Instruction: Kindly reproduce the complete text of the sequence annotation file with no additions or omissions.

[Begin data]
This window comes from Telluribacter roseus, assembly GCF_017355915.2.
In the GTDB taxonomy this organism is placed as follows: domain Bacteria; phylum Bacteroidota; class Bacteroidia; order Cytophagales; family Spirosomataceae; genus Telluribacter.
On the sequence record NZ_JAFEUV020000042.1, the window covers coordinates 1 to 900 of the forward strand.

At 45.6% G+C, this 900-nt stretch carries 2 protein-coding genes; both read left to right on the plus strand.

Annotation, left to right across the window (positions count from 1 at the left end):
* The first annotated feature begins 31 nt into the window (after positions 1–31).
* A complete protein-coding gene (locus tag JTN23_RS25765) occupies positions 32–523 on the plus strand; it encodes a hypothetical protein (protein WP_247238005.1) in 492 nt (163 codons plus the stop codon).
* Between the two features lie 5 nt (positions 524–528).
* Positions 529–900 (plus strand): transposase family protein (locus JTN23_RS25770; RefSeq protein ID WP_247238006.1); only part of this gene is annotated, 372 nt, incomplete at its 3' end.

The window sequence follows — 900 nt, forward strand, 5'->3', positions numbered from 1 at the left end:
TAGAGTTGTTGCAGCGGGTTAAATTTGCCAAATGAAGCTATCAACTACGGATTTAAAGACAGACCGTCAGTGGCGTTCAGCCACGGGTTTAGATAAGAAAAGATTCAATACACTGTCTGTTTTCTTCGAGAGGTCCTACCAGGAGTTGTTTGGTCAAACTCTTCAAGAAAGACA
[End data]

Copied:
This window comes from Telluribacter roseus, assembly GCF_017355915.2.
In the GTDB taxonomy this organism is placed as follows: domain Bacteria; phylum Bacteroidota; class Bacteroidia; order Cytophagales; family Spirosomataceae; genus Telluribacter.
On the sequence record NZ_JAFEUV020000042.1, the window covers coordinates 1 to 900 of the forward strand.

At 45.6% G+C, this 900-nt stretch carries 2 protein-coding genes; both read left to right on the plus strand.

Annotation, left to right across the window (positions count from 1 at the left end):
* The first annotated feature begins 31 nt into the window (after positions 1–31).
* A complete protein-coding gene (locus tag JTN23_RS25765) occupies positions 32–523 on the plus strand; it encodes a hypothetical protein (protein WP_247238005.1) in 492 nt (163 codons plus the stop codon).
* Between the two features lie 5 nt (positions 524–528).
* Positions 529–900 (plus strand): transposase family protein (locus JTN23_RS25770; RefSeq protein ID WP_247238006.1); only part of this gene is annotated, 372 nt, incomplete at its 3' end.

The window sequence follows — 900 nt, forward strand, 5'->3', positions numbered from 1 at the left end:
TAGAGTTGTTGCAGCGGGTTAAATTTGCCAAATGAAGCTATCAACTACGGATTTAAAGACAGACCGTCAGTGGCGTTCAGCCACGGGTTTAGATAAGAAAAGATTCAATACACTGTCTGTTTTCTTCGAGAGGTCCTACCAGGAGTTGTTTGGTCAAACTCTTCAAGAAAGACA